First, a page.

Alzheimer’s Disease may be Thwarted by Eating Lots of Fish

November 12, 2012

Alzheimer’s Disease may be Thwarted by Eating Lots of Fish

When you were young were you ever told to eat fish it helps your brain? Fish has always been known as ‘brain food’ but now a recent study may have shown proof that this really is the case.

The study was carried out by Cyrus Raji, MD, PhD, of the University of Pittsburgh School of Medicine and the findings which were presented to the annual meeting of the Radiological Society of North America, showed that baked or broiled fish, if eaten weekly by older people may increase the health of their brain.

The study used imaging scans to determine the rate of brain cells dying in the area of the brain in charge of short term memory. People who ate fish regularly were found to have fewer incidences of dead brain cells meaning that they could recall everyday things such as phone numbers. The importance of this is that people who do not lose a lot of brain cells are much less likely to develop mental impairment or Alzheimer’s disease.

Other studies have previously been carried out investigating the association between Alzheimer’s disease and eating fish. They found that the omega 3 fatty acids were the active ingredient in the fish. These studies also found that some fish were more effective than others in averting or minimizing the risk of Alzheimer’s disease. However other studies giving fish oil supplements to Alzheimer’s disease sufferers did not produce positive results.

Raji asserts that, “The new study is the first to establish a direct relationship between fish consumption, brain structure, and Alzheimer’s risk”. Simply put he says, “More fish, more brain, less Alzheimer’s”.

The findings have been presented to a medical conference. However they have not yet been peer reviewed, therefore all information should be treated as preliminary. The peer review must be conducted by other experts before publication in a medical journal.

Fish is Good for the Brain

Alzheimer’s disease is a degenerative, incurable brain disease which affects at least 5 million people in the United States. As it progresses it slowly wipes out memory. Mild mental impairment is another condition which although not as bad as Alzheimer’s disease, shows more memory loss than normal.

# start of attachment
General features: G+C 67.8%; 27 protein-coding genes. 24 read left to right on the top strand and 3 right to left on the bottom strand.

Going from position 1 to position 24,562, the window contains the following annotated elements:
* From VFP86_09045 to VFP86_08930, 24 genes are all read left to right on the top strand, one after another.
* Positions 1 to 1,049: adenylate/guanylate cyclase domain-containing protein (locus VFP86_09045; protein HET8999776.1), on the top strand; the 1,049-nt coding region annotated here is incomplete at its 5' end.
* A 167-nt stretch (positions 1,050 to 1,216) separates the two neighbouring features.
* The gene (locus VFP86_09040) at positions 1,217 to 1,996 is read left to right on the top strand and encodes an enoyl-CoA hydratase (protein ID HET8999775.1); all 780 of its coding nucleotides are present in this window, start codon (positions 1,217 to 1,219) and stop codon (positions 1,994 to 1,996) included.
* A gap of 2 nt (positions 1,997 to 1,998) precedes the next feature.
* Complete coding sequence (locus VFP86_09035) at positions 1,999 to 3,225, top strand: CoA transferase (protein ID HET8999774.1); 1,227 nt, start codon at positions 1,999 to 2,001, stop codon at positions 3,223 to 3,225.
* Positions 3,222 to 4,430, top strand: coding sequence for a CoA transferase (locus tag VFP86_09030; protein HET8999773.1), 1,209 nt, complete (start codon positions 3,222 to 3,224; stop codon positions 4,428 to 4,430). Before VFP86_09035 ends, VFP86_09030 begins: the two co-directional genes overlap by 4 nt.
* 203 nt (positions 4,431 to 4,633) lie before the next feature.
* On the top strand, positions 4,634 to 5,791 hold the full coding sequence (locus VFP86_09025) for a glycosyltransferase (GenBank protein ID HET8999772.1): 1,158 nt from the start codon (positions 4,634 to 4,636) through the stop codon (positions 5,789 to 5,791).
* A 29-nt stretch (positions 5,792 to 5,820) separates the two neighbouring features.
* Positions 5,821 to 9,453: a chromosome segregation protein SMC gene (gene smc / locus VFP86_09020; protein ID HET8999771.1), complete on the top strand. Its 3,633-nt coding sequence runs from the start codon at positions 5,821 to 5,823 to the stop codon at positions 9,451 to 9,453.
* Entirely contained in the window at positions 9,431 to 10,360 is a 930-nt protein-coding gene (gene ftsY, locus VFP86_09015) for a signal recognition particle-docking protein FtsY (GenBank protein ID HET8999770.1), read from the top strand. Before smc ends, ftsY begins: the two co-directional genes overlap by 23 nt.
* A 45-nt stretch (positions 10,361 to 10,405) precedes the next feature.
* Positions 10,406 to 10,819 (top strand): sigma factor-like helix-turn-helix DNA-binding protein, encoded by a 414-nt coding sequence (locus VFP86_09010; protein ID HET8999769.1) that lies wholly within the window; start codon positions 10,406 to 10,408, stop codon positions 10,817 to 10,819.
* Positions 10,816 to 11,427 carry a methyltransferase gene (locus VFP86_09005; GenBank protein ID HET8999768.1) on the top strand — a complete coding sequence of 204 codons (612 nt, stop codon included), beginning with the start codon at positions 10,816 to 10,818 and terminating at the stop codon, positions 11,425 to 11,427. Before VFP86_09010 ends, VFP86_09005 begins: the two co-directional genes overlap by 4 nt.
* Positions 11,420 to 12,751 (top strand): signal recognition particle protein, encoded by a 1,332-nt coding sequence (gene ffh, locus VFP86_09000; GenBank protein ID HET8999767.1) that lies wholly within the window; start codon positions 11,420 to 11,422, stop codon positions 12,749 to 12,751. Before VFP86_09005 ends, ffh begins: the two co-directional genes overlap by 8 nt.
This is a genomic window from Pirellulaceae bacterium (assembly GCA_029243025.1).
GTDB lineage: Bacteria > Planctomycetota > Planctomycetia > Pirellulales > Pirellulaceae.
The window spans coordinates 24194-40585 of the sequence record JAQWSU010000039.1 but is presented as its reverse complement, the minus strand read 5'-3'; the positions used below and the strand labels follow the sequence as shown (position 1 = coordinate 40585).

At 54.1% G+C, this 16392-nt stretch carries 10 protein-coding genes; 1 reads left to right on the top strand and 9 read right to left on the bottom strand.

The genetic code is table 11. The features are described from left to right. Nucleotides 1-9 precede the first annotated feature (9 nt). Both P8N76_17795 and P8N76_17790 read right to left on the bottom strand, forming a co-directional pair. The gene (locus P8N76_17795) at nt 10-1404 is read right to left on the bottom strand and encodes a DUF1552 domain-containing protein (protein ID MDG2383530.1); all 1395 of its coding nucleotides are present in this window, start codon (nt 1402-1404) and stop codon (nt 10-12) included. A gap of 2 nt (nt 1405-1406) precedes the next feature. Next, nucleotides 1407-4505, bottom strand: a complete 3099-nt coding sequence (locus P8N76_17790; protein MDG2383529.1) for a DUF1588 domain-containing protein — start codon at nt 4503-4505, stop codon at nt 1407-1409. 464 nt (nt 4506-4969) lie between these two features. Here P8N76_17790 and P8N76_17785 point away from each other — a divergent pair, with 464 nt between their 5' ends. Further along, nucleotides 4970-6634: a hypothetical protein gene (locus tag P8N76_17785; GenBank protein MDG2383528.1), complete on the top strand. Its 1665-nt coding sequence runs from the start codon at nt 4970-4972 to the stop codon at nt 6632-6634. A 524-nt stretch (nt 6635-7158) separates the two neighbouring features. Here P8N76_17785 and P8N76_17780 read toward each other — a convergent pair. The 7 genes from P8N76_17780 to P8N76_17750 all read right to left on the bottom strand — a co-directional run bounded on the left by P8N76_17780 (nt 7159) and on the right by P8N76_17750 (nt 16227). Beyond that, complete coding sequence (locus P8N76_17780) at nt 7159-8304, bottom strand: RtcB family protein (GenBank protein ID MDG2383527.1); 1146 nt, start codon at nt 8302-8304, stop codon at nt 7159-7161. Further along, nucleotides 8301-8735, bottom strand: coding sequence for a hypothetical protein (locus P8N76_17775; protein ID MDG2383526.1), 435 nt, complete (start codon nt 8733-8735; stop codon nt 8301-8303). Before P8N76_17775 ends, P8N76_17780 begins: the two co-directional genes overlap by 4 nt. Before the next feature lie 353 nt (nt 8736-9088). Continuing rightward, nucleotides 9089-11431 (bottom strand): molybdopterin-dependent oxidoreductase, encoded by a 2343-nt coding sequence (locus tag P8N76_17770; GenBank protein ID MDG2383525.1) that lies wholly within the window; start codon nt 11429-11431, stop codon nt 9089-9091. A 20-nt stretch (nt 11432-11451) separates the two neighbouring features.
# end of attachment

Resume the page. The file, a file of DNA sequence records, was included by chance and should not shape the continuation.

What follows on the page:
The small scale study investigated 260 people with an average age of 71, who did not have any problems with their memory in 1989 -1990. All of the participants filled in questionnaires and one area covered how much fish they ate regularly and how it was cooked.

It was found that 163 people ate fish weekly. That’s about 60% of the study group, and of this group most people said that they ate fish between one and four times weekly.

All participants had their brains scanned at the commencement of the study and again, about seven years later. Raji says, “What we found is that if you don’t eat fish, brain cells die off and 47% developed Alzheimer’s disease or mild impairment over the next five years”. Yet only 3% of the regular fish eaters developed mild impairment or Alzheimer’s disease.

Other factors which could have an affect on memory loss and could affect the results were all taken into account. These factors include age, gender, educational standard, weight, and the amount of physical activity the person took. Even after all of these factors had been allowed for the link between fish, brain volume, and dementia stayed. Although the possibility of other factors such as eating more meat, or less meat could have an influence on the association between brain health and consuming fish.

The Alzheimer’s Association’s chief medical and scientific officer, William Thies, PhD, confirms that the findings agree with the Association’s recommendations. He says that eating a diet of cold-water fish rich in valuable omega-3 fatty acids is beneficial. Fish that should be eaten include halibut, mackerel, trout, salmon and tuna.

However the amounts that require to be eaten before benefits are seen is still open to debate. Theis says, “But it’s still not clear how much fish would have to be eaten to have a detectable benefit”. Raji also warns that some fish do not have the same health benefits. Some actually have toxins present which could increase the chance of developing dementia, and he adds that if you fry fish it loses any benefits to help memory.

In addition the Environmental Protection Agency makes the recommendation that eating shark, swordfish, king mackerel, or tilefish should be off the menu for pregnant women, nursing mothers, and children because of worries about the amount of mercury present in these fish. And no more than 6 ounces of albacore tuna should be eaten in any week.

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